Macy’s declines in importance. Tip of the iceberg.
Tom Dougherty, CEO – Stealing Share
25 November 2016
It’s only a matter of time
Macy’s declines in market share and revenue because department stores are holding onto a model of the market that no longer meets the needs of shoppers. (Read a new article on Macy’s and Sears Store Closings) Competition is everywhere and shoppers have more choices than ever. All too often, these choices seem better than the traditional department store model.(Read a market study of the retail market here)
Many of the brands that stores like Macy’s rely on for magnetism (attracting shoppers into the store) have recognized that the worm has turned and are pulling their brands form the retailers. Like Coach, for example. Even Michael Kors has decided not to play the game anymore and has asked retailers to stop couponing and discounting their products.
“I think you can see a corollary to Macy’s declines in the periodical market back in the late 60s.”
Macy’s declines can be predicted by looking at the world of magazines
I think you can see a corollary to Macy’s declines in the periodical market back in the late 60s. All businesses naturally seek economies and the broad-based and horizontal magazines like Look and Life found it increasingly difficult to attract advertising dollars. Advertisers learned that it was more effective to spend their dollars in vertical publications that mined the exact consumer they hoped to influence.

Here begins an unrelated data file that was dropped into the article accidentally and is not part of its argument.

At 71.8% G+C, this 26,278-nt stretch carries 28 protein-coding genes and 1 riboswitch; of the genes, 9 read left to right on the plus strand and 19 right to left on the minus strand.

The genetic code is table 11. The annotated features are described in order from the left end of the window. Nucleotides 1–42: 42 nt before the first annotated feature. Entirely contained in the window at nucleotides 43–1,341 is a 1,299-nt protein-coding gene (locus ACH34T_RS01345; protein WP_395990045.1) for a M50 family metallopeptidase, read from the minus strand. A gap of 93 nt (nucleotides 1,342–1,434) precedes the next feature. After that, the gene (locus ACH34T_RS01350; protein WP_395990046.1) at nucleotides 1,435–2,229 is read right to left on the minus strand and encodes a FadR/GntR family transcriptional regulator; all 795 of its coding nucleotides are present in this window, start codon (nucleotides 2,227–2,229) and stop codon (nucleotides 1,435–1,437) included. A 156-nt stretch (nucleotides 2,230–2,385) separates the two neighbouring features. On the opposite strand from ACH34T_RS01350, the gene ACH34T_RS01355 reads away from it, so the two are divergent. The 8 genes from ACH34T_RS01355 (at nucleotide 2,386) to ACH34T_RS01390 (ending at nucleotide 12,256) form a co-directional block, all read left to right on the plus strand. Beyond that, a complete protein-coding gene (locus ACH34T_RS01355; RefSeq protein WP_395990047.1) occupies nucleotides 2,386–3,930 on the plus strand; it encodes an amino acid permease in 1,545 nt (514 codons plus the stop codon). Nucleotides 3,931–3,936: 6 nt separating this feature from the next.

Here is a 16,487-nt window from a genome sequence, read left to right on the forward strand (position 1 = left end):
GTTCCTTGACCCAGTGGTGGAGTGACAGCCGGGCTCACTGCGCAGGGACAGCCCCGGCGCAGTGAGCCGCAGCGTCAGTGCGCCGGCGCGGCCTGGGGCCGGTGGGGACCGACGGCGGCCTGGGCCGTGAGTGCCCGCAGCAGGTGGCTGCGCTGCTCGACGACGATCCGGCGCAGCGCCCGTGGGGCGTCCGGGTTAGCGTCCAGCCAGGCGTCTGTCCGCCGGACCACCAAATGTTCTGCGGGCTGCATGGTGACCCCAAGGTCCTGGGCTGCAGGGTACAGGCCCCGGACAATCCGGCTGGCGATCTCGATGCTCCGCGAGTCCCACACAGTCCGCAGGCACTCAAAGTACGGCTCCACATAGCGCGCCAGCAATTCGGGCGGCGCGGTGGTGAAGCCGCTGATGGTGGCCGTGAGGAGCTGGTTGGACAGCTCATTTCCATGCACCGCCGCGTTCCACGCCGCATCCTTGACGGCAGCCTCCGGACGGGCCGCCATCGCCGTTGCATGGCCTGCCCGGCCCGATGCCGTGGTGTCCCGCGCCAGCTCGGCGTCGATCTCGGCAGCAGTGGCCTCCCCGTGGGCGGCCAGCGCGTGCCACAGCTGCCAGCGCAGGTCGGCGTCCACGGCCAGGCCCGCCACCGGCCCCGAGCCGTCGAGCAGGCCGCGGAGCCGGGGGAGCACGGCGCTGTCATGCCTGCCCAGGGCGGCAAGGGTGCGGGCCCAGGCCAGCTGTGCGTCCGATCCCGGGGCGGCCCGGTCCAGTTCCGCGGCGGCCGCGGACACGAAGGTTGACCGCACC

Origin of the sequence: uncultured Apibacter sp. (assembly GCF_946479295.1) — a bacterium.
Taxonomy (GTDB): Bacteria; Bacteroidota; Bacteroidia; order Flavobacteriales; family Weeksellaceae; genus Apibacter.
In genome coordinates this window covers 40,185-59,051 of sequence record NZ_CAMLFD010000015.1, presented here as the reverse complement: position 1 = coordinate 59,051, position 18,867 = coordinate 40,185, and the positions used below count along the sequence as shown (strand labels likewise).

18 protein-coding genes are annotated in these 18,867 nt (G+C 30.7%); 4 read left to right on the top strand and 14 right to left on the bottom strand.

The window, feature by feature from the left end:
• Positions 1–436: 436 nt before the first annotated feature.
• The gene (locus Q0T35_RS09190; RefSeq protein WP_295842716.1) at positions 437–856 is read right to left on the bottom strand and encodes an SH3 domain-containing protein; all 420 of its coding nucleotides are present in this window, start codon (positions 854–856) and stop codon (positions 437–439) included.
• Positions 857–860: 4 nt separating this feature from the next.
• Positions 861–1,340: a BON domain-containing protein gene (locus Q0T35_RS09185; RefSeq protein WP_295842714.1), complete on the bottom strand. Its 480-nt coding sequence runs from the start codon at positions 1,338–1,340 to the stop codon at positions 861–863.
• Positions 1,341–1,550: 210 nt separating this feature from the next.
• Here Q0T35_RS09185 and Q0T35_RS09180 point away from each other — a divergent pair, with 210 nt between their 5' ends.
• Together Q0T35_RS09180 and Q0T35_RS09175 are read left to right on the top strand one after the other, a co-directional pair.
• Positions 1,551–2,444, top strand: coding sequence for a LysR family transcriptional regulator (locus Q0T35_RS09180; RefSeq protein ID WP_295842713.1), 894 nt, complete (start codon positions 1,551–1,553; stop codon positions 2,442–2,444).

The magazine world learned a lesson in focus and these once heralded magazines folded up and went away. Meanwhile, there was a rise in vertical publication advertising because, if you wanted to sell bird seed, it was smarter to buy a small add in Bird Lover magazine then spend for greater subscription numbers in Life magazine.
Today’s world is about focus
It was all about focus. It still is.
Today’s shopper is accustomed to laser-like focus. Some retailers even specialize in clothing of a particular color or style. Others specialize in a demographic segment or price point. At the end of the day, shoppers are placing a premium on their time. Wondering through a department store to locate only what you are looking for seems like a fool’s errand.
Times are different and the desire for greater focus will remain for quite some time… until a broad nostalgia for the experience of bygone times surfaces. Macy’s declines and Belks’ failures can’t wait that long. My suggestion is to split off the departments as separate brands and run them independently. It’s how you retain value for your shareholders but asks for great pain from the traditional department stores in the transition.
Those retailers won’t do it. They will stick their heads in the sand and maybe invite a new branding initiative. (Like Belks did. It got a new logo with no new meaning and no new customers from the effort.) That initiative will be confusing and without new and improved brand meaning.
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